When the pandemic began without a vaccine to protect us, we had to submit to self-managed care and get tested at medical centers that would let us know whether or not the biosecurity measures had worked in the end.
However, it is a good thing that these tests have benefits like: speed in performing them, effectiveness in their results and a low level of discomfort in their procedure.
This has allowed millions of tests to be done every day around the world and keeps us up to date on how the situation is going socially in terms of the virus.
If you’ve already taken a COVID-19 test, you’ll have learned about the types of them. If not, today we’ll tell you a little bit about each of them and their differences:
Molecular tests or PCR: Take this name for the acronym “Polymerase Chain Reaction” and are the most recommended by the World Health Organization (WHO), because their results that indicate whether you are positive or negative for COVID-19 are usually very accurate.
The way to perform it is through a small tube introduced through the nasal passages, to take some of the genetic material found in the patient’s respiratory secretions. This may indicate whether the virus has been present in the body since the beginning of the infection.
The procedure is quick, but the result can be obtained in a few hours.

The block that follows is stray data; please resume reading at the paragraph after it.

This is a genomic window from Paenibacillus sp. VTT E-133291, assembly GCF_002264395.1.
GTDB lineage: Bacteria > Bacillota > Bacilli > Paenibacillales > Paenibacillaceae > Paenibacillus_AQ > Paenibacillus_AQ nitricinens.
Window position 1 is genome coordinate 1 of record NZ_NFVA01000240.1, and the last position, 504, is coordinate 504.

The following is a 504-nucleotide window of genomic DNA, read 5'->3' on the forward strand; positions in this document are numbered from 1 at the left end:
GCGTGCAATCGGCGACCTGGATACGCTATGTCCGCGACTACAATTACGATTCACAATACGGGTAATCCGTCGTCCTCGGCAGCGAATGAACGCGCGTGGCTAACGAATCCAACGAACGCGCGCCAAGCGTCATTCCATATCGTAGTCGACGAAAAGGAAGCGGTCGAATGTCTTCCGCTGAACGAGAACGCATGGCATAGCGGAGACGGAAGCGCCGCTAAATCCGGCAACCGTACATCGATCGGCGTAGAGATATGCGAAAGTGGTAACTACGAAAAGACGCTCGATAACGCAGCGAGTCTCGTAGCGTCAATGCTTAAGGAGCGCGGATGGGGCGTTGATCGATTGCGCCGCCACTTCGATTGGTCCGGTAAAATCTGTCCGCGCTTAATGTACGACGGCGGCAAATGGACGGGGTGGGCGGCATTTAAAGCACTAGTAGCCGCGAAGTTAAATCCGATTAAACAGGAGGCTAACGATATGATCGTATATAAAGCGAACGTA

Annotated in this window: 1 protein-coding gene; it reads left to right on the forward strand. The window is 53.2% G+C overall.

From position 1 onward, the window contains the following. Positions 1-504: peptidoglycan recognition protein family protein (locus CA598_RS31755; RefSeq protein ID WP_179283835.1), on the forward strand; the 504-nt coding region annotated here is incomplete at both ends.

Serological tests or fast tests: As its name indicates, they were seen in the necessity to begin its use to obtain much more rapid results. It also has less sensitivity than PCR.
It is performed by taking some of the patient’s blood, usually from a prick on the index finger, and this is inserted into a device similar to a pregnancy test. The result is also obtained in a few minutes.
However, the difference in this test is that it indicates the immune responses to the virus. That is, it detects whether you have created antibodies and whether these antibodies respond or have ever responded to this infection.
The WHO does not recommend these tests to diagnose a patient who needs immediate care because he or she has strong symptoms that indicate contagion.
It is more used for those who have doubts or who were previously indicated as positive, to determine if the virus is still present inside the body.
Finally, it is important to clarify that these tests were intended for the social care of all. This means that they are not only intended for those who have strong symptoms of the virus. It is also to rule out the possibility of having it, or to avoid massive contagion, such as: finding out that you were close to an infected person and want to rule out your contagion, in order to avoid bringing it to your family.
Or, if you want to reopen your company and need to know the result of the virus in your employees to prevent massive contagion.
Taking the COVID-19 test is about taking care of yourself and those you love